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there's more to ring slings than a gathered shoulder! Shoulder styles

Most of the slings currently on the market use what's known as a "gathered shoulder". It's the simplest to sew, and it fits a variety of people, but there are other ways to sew a sling. I offer three shoulder style choices, but the majority of slings I sew are with Signature pleats -- check out the Pros and Cons to find out why!

Signature pleats

While the number of pleats varies with the fabric type to maximize comfort, overlapped pleats give even support across your whole shoulder and back, allowing the fabric to spread naturally along carefully stitched lines.

"Retro" pleats

Named for the way I sewed pleats prior to about 2007, larger pleats give the same support as signature pleats, but with a wider spread over the shoulder and upper back. Great if you like to wear your rings high, or if you have more rounded shoulders.

Eesti hybrid

Created and named by Karen Hoppis, who licenses the style to SBP. Small pleats on each side give some structure, while the gathered center section allows flexibility in the fabric width across your shoulder and back.


What works best for you?
 Pros and cons

Pros:
  • Easy to put on and go: structure allows the shoulder to be positioned correctly, quickly, and without fuss.
  • Pleats keep the fabric narrower at the rings, but spread pressure out evenly across your back, widening as much as you need behind the shoulder.
  • Works on both left and right shoulders.
  • Good for: most builds, from pointed to rounded shoulders.
Cons:
  • Some wearers find pleats too structured, preferring to overlap fabric more or less than the pleats do.
  • Can't be scrunched smaller (though wearing the rings higher reduces the amount the fabric spreads out)S.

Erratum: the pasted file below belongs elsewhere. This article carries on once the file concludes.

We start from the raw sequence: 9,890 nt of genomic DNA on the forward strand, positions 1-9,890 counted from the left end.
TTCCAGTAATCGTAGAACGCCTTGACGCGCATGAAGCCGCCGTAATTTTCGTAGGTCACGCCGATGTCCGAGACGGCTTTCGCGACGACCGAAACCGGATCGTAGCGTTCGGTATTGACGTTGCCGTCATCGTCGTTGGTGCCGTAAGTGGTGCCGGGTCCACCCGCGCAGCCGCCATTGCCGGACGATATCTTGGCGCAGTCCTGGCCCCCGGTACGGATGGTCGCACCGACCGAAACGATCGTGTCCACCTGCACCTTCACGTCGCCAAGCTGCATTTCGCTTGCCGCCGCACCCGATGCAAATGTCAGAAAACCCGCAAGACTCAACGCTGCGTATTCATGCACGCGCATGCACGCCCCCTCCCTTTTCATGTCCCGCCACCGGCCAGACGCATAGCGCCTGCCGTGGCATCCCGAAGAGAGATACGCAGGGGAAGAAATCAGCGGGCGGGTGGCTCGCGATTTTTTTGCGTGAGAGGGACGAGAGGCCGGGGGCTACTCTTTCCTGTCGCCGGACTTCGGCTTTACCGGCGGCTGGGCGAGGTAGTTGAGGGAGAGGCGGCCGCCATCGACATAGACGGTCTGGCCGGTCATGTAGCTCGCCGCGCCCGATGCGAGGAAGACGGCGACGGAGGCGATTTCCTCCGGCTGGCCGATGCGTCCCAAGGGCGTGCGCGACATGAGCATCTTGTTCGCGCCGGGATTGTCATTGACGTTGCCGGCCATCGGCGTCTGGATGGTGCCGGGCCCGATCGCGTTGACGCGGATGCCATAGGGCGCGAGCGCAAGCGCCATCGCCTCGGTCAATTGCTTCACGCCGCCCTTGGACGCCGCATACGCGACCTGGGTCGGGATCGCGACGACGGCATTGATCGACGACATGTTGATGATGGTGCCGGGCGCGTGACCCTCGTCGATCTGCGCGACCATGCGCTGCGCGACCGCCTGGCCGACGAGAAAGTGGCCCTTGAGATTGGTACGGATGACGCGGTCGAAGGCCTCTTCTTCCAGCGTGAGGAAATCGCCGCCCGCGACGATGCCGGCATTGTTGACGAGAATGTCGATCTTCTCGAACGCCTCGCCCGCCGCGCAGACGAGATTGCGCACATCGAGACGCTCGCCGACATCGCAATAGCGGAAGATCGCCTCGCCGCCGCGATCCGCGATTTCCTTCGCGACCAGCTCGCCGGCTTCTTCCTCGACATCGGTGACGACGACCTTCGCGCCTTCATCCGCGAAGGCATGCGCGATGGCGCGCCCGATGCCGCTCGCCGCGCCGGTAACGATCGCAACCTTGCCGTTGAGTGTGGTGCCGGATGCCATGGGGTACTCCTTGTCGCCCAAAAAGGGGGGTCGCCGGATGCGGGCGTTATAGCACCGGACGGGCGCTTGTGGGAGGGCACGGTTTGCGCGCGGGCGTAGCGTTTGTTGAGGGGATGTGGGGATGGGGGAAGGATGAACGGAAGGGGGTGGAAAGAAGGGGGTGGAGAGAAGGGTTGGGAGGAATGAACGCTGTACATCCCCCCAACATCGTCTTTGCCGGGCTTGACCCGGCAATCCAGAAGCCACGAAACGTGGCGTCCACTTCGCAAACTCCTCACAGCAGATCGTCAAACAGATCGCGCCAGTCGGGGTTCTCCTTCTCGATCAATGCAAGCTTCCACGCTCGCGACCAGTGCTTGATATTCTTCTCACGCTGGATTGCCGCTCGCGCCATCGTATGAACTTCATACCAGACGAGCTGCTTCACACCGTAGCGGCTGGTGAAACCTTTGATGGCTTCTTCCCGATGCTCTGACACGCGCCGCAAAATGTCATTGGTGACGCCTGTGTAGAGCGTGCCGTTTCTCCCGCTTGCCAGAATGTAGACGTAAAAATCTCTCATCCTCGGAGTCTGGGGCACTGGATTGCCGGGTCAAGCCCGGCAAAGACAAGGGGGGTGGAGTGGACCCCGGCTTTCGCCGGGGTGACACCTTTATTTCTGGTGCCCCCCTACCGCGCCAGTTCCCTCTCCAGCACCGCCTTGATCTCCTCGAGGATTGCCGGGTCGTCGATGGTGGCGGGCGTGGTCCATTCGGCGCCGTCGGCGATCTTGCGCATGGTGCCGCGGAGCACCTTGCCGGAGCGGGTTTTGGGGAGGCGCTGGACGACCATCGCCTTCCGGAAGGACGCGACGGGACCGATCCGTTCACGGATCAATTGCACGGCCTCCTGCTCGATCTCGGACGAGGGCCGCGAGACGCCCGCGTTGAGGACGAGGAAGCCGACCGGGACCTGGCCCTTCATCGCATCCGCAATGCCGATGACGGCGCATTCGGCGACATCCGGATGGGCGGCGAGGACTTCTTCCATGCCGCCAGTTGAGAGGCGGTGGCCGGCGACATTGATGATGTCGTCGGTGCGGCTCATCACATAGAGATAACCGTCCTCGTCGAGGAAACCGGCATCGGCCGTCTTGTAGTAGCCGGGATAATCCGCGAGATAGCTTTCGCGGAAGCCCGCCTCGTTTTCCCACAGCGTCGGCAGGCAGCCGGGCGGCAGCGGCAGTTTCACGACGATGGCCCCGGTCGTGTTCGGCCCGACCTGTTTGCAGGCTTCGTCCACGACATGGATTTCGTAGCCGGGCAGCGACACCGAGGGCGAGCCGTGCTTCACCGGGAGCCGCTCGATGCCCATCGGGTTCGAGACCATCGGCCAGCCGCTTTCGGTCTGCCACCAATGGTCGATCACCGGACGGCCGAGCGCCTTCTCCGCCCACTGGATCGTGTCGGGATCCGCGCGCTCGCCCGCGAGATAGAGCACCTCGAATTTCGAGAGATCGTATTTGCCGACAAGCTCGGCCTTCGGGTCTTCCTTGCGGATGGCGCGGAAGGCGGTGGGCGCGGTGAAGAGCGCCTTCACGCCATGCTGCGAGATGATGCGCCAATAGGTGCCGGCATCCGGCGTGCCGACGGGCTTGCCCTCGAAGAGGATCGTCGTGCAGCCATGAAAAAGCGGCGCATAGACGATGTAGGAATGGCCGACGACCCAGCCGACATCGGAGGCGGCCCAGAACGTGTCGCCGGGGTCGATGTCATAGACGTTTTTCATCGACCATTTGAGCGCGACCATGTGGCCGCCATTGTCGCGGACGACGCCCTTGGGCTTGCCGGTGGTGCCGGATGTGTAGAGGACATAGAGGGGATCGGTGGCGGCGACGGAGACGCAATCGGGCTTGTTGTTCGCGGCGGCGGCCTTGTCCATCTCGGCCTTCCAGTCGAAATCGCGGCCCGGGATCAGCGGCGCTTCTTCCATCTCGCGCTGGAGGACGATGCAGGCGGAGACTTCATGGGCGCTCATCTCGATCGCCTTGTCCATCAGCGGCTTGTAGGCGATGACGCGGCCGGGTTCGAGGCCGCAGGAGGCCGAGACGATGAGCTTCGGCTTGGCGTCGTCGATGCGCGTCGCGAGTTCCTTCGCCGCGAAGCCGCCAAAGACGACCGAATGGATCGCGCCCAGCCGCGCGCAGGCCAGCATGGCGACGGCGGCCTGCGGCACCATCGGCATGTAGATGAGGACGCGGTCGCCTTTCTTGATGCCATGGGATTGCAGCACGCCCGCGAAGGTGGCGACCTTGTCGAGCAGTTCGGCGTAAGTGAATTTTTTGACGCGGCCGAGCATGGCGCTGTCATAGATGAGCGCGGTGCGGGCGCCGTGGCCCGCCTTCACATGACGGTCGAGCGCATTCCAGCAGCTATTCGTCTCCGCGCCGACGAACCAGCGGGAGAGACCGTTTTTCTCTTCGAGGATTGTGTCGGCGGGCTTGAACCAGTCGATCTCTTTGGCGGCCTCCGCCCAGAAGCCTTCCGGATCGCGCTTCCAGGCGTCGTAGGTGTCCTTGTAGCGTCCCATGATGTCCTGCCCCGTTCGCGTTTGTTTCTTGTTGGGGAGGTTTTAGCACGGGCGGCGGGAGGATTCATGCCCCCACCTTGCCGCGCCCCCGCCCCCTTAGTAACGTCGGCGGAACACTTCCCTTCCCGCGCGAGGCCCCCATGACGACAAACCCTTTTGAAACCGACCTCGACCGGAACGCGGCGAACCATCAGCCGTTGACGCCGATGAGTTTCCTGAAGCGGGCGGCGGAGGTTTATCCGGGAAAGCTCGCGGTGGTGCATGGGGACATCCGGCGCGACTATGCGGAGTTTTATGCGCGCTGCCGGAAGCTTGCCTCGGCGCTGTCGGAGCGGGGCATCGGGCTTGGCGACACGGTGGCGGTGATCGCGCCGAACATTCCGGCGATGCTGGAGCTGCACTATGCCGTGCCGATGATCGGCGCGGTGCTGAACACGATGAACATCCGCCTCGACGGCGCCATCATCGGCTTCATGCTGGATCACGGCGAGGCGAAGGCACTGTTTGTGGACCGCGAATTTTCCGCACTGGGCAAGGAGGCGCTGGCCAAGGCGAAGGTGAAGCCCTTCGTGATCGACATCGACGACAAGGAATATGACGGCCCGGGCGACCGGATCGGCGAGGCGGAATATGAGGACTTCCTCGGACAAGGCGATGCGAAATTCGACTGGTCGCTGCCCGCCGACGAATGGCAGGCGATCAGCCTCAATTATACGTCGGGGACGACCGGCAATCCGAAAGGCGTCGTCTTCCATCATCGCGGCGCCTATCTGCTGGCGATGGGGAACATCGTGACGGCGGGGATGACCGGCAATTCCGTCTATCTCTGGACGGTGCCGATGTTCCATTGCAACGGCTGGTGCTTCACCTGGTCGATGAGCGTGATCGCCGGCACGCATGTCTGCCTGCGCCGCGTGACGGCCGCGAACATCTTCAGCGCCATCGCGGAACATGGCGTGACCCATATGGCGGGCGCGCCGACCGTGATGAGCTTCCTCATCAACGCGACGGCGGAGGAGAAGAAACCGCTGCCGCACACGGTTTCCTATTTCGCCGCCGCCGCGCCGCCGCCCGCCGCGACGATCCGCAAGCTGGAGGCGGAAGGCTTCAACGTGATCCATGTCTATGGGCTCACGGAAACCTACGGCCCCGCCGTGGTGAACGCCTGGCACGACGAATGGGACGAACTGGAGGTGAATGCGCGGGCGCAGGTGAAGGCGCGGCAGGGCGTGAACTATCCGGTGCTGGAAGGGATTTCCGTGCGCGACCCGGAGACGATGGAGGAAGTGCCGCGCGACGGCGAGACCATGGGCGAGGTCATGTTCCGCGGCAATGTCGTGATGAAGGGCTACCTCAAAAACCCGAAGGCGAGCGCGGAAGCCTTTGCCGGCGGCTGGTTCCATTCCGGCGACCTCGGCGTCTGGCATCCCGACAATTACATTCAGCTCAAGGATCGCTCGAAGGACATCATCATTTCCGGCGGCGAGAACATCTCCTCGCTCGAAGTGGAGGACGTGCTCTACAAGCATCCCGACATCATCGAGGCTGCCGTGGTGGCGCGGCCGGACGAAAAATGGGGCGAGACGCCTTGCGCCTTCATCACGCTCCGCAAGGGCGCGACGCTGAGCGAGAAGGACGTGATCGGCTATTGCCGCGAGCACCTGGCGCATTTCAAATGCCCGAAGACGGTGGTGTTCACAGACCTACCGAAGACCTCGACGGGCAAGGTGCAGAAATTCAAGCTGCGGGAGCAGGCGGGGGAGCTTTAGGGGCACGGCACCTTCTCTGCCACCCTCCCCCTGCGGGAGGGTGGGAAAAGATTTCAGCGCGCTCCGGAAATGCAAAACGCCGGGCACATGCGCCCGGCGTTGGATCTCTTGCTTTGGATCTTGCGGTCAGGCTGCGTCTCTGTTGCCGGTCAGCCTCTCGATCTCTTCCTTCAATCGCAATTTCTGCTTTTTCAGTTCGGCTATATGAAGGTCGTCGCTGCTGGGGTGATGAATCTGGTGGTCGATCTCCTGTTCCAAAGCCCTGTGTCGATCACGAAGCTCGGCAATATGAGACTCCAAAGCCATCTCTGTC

Pros:
  • Fewer, wider pleats makes the shoulder wider where it leaves the rings, and opens out faster than signature pleats.
  • May be preferable for plus-sized wearers, as it fits a more rounded shoulder (this was my preference -- I have worn between an XL and 3XL in the last 16 years, and preferred a wider shoulder like this when my kids were babies).
  • Works on both left and right shoulders.
  • Also works for petite wearers who like to wear their rings high, as the wider spread allows a high ring while still providing generous support over the back.
Cons:
  • Can be overwhelming on narrow or pointed shoulders, spreading too far down the upper arm, if rings are worn too low.
  • As with signature pleats, can't be scrunched smaller.
Pros:
  • Good compromise between pleated and gathered -- small pleats on both sides take up some of the width, partially restricting how far the fabric spreads out the fabric spreads over the upper arm.
  • Once you find your "sweet spot", comfortable on most body types. 
  • Gathered section allows the wearer to customize the width and amount that the shoulder spreads out.
  • Works on both left and right shoulders.
Cons:
  • Can take a little longer to put on than pleats -- if it's not arranged when putting it on, the gathered section allows the fabric to spread far down the upper arm, limiting range of motion and potentially causing discomfort.
  • Decorative stitching isn't available with the Eesti shoulder, because the density of decorative stitches keeps the gathered portion from being scrunchable.

(I haven't tested my sewing with a gathered shoulder, so I'm not able to sew slings using a gathered style.)

Pros:
  • Easy to sew, making it popular among sellers.
  • Once you find the "sweet spot", comfortable on most body types. 
  • Gathers allow the wearer to customize the width and amount that the fabric spreads out over the shoulder.
  • Works on both left and right shoulders.
Cons:
  • Takes longer to put on than more structured styles -- without careful arranging when putting it on, the fabric can spread far down the upper arm, limiting range of motion and potentially causing discomfort.
  • If the fabric spreads too far down the arm, it's difficult to get the lower edge of the sling snug enough, leading to issues while wearing. This can be fixed with practice, but the learning curve is steeper.

Next: Sizing

 

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